Date of Award


Degree Name

Master of City and Regional Planning


City and Regional Planning


Mike Boswell



Santa Barbara Tea Fire Multi-Hazard Mitigation Benefit Cost Analysis

David S Flamm

This study examines the benefits and costs associated with the outright purchase of properties for hazard mitigation (“property acquisition mitigation”) in Santa Barbara, California which reduced four properties’ exposure to multiple hazards. The results indicate that the estimated overall benefit-cost ratio for property acquisition mitigation projects is 1.75:1 when the exposed properties meet a threshold of eminent threat for total loss. This study further suggests that when property acquisitions are performed in an area threatened by multiple hazards the mitigation becomes two to three times more beneficial than in an area threatened by a single hazard. Possible implications and future benefits associated with this mitigation and mitigations like this are also explored.

Multi-hazard mitigation is an action taken to reduce or eliminate long-term risks from natural or human-caused hazards. A hazard is any condition or event with the potential to cause fatalities, injuries, property damage, infrastructure damage, economic interruptions, environmental damage, or other loss. The study area for the Tea Fire BCA (Benefit Cost Analysis) is subject to multiple hazards, primarily landslides, wildfires, and earthquakes.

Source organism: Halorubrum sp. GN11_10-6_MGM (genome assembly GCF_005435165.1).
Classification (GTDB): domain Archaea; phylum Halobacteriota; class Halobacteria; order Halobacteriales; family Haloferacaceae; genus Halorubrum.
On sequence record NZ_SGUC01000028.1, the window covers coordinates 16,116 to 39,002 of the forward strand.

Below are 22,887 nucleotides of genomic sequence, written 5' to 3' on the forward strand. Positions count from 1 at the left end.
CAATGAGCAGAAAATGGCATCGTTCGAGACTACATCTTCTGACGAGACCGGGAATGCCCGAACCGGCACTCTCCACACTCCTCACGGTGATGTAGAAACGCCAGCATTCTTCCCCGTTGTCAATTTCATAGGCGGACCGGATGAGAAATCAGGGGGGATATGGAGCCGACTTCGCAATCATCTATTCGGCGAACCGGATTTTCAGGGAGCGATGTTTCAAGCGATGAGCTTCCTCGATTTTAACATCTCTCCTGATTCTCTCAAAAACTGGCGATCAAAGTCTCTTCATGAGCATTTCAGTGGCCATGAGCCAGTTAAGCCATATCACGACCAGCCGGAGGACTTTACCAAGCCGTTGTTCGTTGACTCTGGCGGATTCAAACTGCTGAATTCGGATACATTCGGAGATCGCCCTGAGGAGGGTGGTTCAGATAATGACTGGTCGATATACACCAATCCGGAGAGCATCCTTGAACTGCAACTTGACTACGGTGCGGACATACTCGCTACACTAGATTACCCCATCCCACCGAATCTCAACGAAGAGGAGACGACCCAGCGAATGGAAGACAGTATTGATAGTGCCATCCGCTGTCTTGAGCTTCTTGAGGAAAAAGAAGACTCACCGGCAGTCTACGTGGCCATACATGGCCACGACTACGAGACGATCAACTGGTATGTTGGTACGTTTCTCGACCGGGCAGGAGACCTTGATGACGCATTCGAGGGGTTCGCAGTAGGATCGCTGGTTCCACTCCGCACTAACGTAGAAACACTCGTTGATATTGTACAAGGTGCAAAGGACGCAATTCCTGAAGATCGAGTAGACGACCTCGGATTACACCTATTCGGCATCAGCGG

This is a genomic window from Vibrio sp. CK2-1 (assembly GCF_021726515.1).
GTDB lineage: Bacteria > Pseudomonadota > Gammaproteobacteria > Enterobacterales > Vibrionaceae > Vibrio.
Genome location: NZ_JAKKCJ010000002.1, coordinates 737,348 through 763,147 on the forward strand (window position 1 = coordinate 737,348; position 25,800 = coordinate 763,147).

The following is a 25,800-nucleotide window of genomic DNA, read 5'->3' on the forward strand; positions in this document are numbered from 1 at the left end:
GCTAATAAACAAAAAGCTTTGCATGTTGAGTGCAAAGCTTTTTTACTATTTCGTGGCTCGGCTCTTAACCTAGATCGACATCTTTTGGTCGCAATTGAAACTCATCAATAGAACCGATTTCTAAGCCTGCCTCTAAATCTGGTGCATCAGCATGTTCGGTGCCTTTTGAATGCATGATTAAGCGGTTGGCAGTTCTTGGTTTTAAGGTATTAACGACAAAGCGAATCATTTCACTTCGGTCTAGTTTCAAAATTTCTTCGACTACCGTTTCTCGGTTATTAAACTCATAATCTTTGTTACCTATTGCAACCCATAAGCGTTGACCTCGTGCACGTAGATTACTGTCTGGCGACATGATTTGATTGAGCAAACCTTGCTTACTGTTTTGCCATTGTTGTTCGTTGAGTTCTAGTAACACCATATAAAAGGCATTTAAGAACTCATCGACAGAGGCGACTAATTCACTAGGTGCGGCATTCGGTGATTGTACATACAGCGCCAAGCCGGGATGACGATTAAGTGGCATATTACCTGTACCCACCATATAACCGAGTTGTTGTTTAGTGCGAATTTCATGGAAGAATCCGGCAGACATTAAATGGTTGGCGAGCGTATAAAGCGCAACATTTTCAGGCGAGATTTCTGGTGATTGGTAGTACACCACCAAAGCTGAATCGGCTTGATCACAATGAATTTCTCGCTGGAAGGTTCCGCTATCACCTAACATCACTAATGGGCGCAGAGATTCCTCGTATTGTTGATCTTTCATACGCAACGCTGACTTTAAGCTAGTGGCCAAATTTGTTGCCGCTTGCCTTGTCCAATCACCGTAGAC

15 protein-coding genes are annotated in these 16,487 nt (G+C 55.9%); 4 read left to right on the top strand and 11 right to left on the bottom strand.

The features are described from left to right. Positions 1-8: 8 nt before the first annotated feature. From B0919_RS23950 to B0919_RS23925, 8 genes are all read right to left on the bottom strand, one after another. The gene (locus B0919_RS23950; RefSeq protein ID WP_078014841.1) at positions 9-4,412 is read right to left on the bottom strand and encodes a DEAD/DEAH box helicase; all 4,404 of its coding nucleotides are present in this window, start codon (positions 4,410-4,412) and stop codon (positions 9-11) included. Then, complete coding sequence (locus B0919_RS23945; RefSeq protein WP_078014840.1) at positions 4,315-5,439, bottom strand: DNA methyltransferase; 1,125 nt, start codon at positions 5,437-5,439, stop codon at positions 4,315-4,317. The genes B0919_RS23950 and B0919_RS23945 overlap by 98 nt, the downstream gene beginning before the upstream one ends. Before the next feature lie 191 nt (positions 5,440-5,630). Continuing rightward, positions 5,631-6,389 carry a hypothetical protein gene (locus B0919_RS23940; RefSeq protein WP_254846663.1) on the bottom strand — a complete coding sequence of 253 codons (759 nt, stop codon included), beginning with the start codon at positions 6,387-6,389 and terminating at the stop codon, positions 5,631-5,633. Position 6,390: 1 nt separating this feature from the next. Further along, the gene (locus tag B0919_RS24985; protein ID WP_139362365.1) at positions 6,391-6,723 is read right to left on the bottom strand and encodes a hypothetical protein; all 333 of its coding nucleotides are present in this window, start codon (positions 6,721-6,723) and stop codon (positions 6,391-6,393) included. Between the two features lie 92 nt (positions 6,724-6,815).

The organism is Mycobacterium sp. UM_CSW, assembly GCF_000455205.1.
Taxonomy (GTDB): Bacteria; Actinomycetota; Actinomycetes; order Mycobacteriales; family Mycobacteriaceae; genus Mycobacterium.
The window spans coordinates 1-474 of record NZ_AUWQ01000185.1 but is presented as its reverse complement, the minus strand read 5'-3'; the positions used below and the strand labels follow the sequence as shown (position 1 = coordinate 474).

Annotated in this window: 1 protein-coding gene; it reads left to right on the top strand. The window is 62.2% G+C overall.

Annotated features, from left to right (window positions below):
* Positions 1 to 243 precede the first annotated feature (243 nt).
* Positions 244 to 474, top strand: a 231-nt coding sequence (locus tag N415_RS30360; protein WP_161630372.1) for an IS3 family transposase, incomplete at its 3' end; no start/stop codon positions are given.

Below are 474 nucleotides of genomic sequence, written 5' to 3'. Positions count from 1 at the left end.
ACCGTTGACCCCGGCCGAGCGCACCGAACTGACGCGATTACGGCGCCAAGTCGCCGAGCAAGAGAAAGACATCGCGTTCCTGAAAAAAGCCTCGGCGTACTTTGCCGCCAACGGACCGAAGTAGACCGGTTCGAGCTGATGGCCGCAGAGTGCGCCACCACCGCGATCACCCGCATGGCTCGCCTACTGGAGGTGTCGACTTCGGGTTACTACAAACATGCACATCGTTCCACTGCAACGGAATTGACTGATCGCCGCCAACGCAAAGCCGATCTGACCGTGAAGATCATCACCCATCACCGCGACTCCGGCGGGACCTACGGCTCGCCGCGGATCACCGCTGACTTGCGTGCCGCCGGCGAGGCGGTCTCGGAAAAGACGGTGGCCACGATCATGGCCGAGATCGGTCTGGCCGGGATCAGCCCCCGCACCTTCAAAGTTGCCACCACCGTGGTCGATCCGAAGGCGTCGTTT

In an attempt to reduce the exposure to landslides a mitigation project was completed in 1998. This project included purchase of four properties by the City of Santa Barbara using federal and local funds. The undeveloped properties were left empty as open space to eliminate the exposure to risk. The project, originally intended to mitigate landslide risk, mitigated risk exposure to multiple hazards. The mitigation was put to the test during the Santa Barbara Tea Fire, a wildfire which burned approximately 2,000 acres of Santa Barbara County land in November, 2008.

The following steps were followed to determine the overall loss avoidance:

1. Obtain building values before mitigation 2. Obtain current comparable building values 3. Determine burn recurrence in study area 4. Obtain fire damage estimates from FEMA BCA tool based on “before mitigation” building and contents values 5. Calculate “loss avoidance” and adjust for inflation using FEMA BCA tool 6. Add additional avoided losses not considered in BCA (e.g., emergency management costs) 7. Subtract new losses resulting from the project 8. Determine multi-hazard recurrence in study area

Keywords: Hazard Mitigation, Benefit Cost Analysis, Loss Avoidance.